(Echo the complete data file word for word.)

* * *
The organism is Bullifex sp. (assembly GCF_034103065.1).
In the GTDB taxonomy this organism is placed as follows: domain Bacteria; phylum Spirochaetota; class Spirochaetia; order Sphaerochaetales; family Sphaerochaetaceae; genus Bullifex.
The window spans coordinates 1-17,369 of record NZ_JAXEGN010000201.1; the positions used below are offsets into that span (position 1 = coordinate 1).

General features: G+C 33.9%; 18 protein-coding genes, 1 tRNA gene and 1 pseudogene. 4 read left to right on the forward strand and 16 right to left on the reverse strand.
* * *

The organism is Bullifex sp. (assembly GCF_034103065.1).
In the GTDB taxonomy this organism is placed as follows: domain Bacteria; phylum Spirochaetota; class Spirochaetia; order Sphaerochaetales; family Sphaerochaetaceae; genus Bullifex.
The window spans coordinates 1-17,369 of record NZ_JAXEGN010000201.1; the positions used below are offsets into that span (position 1 = coordinate 1).

General features: G+C 33.9%; 18 protein-coding genes, 1 tRNA gene and 1 pseudogene. 4 read left to right on the forward strand and 16 right to left on the reverse strand.